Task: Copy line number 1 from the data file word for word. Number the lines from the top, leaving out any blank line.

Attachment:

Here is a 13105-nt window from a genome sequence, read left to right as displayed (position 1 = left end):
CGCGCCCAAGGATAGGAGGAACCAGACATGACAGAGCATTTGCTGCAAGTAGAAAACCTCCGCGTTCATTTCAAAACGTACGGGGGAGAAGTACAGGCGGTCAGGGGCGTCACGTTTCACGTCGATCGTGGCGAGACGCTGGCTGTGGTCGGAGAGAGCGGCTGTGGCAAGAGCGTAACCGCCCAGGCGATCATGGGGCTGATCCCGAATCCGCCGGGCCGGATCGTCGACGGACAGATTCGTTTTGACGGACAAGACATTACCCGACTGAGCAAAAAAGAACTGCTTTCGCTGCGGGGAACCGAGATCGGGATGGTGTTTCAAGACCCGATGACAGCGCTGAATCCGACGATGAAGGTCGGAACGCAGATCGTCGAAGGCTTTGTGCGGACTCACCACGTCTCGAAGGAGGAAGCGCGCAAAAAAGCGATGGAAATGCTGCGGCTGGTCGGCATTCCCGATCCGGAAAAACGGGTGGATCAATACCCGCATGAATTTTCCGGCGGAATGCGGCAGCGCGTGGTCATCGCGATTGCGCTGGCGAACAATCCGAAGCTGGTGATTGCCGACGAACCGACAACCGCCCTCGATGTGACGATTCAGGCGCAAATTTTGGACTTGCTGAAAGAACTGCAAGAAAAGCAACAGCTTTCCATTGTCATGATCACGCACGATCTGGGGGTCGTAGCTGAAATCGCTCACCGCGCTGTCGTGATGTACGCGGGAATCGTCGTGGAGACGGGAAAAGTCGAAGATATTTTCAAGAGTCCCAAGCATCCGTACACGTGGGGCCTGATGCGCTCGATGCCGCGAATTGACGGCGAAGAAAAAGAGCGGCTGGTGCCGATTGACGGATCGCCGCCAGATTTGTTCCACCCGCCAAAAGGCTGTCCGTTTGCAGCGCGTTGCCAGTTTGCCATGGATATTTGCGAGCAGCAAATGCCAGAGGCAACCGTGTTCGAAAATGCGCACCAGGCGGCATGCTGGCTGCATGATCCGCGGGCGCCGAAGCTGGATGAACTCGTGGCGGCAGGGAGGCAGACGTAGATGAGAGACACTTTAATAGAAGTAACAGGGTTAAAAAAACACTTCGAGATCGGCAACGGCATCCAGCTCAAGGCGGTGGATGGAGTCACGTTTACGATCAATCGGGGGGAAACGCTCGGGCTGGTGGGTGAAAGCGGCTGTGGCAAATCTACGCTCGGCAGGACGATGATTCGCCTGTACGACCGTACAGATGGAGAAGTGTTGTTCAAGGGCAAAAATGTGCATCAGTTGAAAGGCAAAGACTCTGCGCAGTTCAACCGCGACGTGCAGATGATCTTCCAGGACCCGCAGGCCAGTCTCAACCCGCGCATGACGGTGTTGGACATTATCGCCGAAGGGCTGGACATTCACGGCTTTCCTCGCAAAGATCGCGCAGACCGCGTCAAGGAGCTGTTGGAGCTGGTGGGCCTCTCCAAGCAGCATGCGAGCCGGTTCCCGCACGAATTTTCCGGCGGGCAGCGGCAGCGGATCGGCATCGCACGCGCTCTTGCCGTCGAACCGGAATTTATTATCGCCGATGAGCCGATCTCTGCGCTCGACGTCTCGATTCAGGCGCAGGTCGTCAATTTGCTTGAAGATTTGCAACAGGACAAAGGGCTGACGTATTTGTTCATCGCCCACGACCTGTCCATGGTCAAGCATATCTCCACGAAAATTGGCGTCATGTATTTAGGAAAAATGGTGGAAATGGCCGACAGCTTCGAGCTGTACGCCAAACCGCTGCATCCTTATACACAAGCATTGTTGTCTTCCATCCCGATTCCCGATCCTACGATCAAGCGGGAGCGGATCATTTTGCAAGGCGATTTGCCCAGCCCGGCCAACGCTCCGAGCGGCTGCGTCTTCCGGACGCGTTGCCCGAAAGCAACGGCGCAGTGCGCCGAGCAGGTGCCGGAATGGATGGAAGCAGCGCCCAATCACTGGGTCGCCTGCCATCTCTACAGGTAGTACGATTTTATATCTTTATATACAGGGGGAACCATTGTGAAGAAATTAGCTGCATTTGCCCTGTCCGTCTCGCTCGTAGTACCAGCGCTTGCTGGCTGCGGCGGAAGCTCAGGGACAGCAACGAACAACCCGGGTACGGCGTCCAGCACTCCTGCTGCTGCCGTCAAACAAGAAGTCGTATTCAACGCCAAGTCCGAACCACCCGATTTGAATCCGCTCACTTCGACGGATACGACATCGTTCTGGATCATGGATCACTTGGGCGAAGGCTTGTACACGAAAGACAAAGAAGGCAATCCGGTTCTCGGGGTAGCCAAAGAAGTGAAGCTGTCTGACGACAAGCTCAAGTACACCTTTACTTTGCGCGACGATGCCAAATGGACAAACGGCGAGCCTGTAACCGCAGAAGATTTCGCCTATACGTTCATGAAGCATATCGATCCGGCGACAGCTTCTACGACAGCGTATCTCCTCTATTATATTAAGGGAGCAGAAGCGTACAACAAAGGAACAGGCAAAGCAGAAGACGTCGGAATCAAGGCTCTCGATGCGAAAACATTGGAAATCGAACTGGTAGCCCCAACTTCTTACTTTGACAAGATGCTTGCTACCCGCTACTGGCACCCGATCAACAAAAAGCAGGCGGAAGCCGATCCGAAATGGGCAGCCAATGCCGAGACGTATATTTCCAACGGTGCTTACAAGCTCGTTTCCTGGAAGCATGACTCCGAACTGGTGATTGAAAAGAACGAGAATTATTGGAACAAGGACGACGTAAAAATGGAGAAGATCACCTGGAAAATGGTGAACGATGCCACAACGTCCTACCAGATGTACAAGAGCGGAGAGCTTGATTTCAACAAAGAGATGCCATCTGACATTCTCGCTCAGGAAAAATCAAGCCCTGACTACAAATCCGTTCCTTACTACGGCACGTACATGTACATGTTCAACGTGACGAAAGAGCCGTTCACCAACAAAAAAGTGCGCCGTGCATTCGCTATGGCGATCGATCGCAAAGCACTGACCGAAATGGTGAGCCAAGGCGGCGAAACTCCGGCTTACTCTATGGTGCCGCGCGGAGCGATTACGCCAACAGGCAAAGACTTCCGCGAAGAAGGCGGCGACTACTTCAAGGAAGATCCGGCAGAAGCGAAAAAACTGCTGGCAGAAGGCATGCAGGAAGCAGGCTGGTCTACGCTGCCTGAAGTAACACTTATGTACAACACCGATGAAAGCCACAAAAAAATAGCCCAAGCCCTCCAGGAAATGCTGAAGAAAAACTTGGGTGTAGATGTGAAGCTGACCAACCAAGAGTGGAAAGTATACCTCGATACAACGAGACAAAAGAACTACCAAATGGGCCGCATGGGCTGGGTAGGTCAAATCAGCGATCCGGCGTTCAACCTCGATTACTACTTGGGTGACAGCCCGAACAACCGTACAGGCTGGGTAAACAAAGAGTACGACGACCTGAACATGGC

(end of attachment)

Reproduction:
Here is a 13105-nt window from a genome sequence, read left to right as displayed (position 1 = left end):